Public liability insurance isn’t a legal requirement, but it’s a wise idea to have it. It’s part of the standard Tradesman Saver package and helps protect you against financial liabilities associated with faulty products.

If your business installs or sells a product that later causes damage to a client’s property, this insurance comes into play. For example, you may install a radiator that leaks and causes extensive damage to your client’s property. The client can file a lawsuit against you. If the leak results from a fault in the radiator, the insurance will compensate.

However, this insurance won’t cover leakages due to faulty installation. The claim will be passed back to the manufacturer but will first be made to you as the plumber.

Inland Marine Insurance

This policy provides financial protection for a plumbing business that doesn’t remain in a fixed location. It serves businesses not covered under the standard commercial property insurance. The coverage covers tools, supplies, equipment, and anything else the company frequently transports.

The equipment includes drain snakes, caulking, and soldering machines. The policy coverage compensates you if the tools are damaged in transit or on the job site.

The list of plumber insurance coverages available is non-exhaustive. You must know what your business needs most. If you can’t afford every policy, consider buying the policies required by law first. With time you can diversify your options.

Find the Right Insurance for Your Business

After familiarizing yourself with the types of plumbing insurance your company needs, you need to find a reliable provider. There are many insurance companies, but their services differ.

Look no further for your plumber insurance needs in West Deptford, NJ. Talk to Keller Insurance for reliable and affordable plumbing business insurance services.


1. What types of insurance do plumbers need for their business?

Plumbers typically require several types of insurance to protect their business, including:

  • General Liability Insurance: Covers third-party bodily injury, property damage, and personal injury claims arising from your plumbing work.
  • Commercial Property Insurance: Protects your business property, including tools, equipment, and inventory, against damages from fire, theft, vandalism, and other perils.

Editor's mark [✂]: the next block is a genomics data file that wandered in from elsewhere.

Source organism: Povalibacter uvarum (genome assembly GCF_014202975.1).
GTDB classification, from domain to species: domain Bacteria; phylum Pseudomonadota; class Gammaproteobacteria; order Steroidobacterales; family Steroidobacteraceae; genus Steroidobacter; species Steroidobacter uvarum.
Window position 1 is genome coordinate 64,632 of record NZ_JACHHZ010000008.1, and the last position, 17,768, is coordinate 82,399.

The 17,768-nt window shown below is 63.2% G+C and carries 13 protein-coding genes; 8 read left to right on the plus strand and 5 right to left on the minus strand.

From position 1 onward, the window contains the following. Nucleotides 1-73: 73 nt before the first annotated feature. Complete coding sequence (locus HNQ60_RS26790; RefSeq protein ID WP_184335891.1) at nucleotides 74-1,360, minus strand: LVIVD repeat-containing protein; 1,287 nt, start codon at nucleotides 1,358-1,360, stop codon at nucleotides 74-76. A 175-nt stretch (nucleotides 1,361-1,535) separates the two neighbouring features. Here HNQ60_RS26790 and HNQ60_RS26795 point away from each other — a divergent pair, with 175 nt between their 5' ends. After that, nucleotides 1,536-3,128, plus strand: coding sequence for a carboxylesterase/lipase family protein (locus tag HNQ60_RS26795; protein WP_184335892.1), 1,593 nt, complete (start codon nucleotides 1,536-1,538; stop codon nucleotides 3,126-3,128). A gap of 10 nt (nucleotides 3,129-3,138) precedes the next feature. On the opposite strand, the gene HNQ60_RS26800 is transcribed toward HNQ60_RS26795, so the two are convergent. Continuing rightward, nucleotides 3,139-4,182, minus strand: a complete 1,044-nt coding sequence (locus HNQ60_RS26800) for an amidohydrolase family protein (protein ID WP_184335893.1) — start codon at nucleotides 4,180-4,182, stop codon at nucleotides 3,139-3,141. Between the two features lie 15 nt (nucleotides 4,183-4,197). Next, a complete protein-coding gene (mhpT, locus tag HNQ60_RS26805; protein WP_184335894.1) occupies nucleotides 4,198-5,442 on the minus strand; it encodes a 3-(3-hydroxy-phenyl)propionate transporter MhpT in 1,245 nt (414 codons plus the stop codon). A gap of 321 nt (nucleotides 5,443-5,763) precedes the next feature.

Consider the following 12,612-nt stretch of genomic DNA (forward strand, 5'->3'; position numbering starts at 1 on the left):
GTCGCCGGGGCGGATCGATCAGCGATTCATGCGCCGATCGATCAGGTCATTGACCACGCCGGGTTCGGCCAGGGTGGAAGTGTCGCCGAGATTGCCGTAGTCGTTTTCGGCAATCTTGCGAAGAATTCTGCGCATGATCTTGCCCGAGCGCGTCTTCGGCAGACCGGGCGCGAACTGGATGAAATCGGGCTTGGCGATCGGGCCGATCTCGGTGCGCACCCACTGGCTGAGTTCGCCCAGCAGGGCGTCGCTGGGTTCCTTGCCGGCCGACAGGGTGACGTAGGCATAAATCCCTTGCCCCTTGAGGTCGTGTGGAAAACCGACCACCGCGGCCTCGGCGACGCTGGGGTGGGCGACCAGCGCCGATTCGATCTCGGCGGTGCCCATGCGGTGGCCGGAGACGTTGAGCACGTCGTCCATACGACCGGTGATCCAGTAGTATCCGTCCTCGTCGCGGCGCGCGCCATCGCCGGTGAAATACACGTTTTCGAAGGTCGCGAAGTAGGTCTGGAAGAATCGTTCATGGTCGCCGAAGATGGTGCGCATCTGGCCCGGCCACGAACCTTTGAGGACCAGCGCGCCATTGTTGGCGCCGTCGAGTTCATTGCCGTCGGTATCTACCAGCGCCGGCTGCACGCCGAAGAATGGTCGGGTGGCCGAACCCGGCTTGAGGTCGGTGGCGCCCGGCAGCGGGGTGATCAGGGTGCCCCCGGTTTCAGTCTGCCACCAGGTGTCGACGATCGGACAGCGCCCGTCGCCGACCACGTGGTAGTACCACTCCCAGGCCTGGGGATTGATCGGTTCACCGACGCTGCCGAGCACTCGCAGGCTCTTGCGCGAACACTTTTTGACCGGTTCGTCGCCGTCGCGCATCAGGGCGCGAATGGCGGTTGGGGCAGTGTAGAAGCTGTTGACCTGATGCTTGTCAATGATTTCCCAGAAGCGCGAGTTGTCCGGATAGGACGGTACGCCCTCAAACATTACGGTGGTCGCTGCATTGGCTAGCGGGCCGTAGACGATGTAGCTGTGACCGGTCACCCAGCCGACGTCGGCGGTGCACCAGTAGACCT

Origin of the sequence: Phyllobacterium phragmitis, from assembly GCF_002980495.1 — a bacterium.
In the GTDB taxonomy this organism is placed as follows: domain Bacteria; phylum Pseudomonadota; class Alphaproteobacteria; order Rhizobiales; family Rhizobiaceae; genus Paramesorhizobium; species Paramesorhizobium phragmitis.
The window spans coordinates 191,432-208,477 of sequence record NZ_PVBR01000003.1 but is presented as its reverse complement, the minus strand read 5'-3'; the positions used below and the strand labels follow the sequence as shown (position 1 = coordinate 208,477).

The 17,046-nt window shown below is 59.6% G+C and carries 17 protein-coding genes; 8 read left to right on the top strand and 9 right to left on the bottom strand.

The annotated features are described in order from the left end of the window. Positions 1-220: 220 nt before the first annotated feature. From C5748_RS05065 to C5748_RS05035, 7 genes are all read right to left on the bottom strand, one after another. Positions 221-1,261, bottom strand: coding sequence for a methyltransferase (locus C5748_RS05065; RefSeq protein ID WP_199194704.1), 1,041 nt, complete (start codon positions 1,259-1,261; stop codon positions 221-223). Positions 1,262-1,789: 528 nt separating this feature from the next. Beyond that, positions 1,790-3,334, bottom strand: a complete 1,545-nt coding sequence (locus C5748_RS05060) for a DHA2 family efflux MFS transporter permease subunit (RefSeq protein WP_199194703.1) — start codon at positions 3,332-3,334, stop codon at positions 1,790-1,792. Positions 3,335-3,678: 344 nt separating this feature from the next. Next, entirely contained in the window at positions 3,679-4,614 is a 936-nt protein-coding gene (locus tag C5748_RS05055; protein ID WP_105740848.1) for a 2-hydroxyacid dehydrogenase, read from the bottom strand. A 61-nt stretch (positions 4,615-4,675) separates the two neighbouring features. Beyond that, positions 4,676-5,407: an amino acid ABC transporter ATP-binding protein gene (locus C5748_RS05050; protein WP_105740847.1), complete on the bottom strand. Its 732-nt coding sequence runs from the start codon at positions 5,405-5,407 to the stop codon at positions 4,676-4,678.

• Workers’ Compensation Insurance: Provides coverage for medical expenses and lost wages for employees who are injured on the job.
  • Professional Liability Insurance: Protects against negligence claims, errors, or omissions in your professional services as a plumber.

2. How does general liability insurance benefit plumbers?

General liability insurance is essential for plumbers as it protects against a range of common risks in the industry. It covers costs associated with third-party bodily injury, property damage, and personal injury claims arising from your plumbing work. General liability insurance provides financial protection and peace of mind, whether it’s a client slipping on a wet floor, damage caused by faulty plumbing installations, or accidental property damage during a job.

3. Do plumbers need workers’ compensation insurance if they’re self-employed?

Even if plumbers are self-employed, they may still need workers’ compensation insurance depending on state laws and whether they have employees. In many states, workers’ compensation insurance is required for businesses with employees to cover medical expenses and lost wages for work-related injuries or illnesses.

However, self-employed plumbers who work alone and have no employees may not be required to carry workers’ compensation insurance but should consider it an extra layer of protection.

4. How can plumbers lower their insurance costs?

Plumbers can take several steps to lower their insurance costs, including:

  • Maintaining a clean safety record and implementing proper safety protocols to reduce risks.
  • Investing in regular maintenance and inspections of equipment to prevent accidents and breakdowns.
  • Shopping around and comparing quotes from multiple insurance providers to find the best rates and coverage options.
  • Taking advantage of available discounts, such as bundling policies, completing safety courses, or implementing risk management strategies tailored to their business needs.